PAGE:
Many of the PAC's concerns are misplaced. Free schools are subject to greater scrutiny than council-run schools, they are overwhelmingly located in areas with a shortage of places, and construction costs are 45% lower than the previous school building programmes.
Those areas with a shortage of places but with no free schools receive extra basic need funding to make up for it.
Recent scandals around the Government's flagship free schools have shown how the management standards are "not up to scratch", according to the Chairwoman of an influential committee of MPs.
Public Accounts Committee Chair Margaret Hodge, Labour MP for Barking, said:
Recent high-profile failures at Al-Madinah School and Kings Science Academy demonstrate the DfE and the EFA's oversight arrangements for free schools are not yet working effectively to ensure public money is used properly.
The department and agency have set up an approach to oversight which emphasises schools' autonomy, but standards of financial management and governance in some free schools are clearly not up to scratch.
The agency relies on high levels of compliance by schools, yet fewer than half of free schools submitted their required financial returns for 2011-12 to the agency on time.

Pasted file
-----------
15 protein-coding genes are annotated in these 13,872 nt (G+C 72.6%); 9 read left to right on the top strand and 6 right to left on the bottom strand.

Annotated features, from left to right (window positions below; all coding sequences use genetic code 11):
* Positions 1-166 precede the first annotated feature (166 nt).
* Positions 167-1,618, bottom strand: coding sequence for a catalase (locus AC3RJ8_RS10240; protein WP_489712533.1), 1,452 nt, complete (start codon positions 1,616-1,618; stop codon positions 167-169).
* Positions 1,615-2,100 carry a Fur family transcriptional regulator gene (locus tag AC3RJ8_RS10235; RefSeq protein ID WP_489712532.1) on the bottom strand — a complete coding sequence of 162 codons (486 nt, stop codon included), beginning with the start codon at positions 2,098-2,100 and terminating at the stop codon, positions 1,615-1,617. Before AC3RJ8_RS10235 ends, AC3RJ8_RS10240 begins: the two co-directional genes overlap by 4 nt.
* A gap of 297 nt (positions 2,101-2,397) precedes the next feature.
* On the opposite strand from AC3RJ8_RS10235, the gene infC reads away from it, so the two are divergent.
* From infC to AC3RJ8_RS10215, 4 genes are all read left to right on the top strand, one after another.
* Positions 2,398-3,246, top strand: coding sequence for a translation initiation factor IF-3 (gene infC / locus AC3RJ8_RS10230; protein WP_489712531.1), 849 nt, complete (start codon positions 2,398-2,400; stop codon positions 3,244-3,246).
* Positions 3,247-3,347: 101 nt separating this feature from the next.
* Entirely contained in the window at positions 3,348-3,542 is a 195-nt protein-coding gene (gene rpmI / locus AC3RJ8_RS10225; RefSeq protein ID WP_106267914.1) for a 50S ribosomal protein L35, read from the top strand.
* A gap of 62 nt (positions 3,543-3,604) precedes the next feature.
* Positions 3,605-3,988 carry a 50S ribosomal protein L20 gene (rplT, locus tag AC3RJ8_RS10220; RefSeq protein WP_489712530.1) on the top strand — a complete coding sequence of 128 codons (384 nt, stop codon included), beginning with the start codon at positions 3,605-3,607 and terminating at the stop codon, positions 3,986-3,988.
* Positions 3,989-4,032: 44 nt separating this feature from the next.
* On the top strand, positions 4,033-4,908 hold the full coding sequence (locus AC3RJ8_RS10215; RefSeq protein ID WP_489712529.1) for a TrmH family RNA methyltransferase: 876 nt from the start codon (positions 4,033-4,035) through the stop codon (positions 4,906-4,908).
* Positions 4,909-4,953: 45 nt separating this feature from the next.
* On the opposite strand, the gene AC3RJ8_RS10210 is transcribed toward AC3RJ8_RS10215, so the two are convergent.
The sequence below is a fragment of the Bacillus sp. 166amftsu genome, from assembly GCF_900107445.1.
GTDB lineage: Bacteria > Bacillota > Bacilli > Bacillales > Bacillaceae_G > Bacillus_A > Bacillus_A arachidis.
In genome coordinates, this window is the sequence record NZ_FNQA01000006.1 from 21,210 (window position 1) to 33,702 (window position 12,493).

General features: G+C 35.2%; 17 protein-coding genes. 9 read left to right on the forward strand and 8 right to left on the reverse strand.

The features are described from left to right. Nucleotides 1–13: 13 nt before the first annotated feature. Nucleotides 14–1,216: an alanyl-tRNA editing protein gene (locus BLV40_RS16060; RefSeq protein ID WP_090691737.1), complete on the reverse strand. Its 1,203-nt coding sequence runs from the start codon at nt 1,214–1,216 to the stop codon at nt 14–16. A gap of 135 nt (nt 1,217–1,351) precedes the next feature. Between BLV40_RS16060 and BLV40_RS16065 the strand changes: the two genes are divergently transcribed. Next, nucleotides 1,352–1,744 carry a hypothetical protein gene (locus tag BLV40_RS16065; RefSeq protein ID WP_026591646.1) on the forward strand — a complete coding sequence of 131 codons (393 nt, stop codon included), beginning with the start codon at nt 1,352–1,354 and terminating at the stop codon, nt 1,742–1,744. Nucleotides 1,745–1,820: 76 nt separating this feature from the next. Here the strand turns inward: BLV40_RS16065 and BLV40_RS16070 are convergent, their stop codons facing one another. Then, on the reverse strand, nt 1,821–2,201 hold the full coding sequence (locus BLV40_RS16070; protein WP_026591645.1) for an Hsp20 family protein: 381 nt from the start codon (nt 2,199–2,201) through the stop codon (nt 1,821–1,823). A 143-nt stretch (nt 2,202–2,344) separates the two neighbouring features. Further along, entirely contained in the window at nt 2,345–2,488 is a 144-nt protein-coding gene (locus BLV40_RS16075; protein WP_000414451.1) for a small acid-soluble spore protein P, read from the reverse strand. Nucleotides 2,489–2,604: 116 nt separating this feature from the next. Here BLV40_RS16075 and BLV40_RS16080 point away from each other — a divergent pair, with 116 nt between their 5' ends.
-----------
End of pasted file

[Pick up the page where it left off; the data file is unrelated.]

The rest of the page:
Poor financial management and bad governance are dragging down some free schools and leaving the Government to be overly reliant on whistleblowers to raise problems, an influential group of MPs has warned.
The Public Accounts Committee raised concerns the Government did not have a clear idea of where taxpayers' money was being spent on the flagship policy.
There were also concerns over the lack of bids to open primary free schools in areas where more places for youngsters were desperately needed.
The report analyses the success and value for money of the free schools programme and says that the Government has made "clear progress" on the scheme - which is a key part of its education policy - by opening new schools quickly.
But it adds that the measures put in place for checking how these schools are run and whether money is being spent properly are not good enough.
BT is "not impacting on rural communities" despite winning all of the rural broadband contracts from the Government, the head of an influential committee has said.
Labour's Margaret Hodge warned other competitors "might be squeezed out" of the rural broadband market by BT's dominance.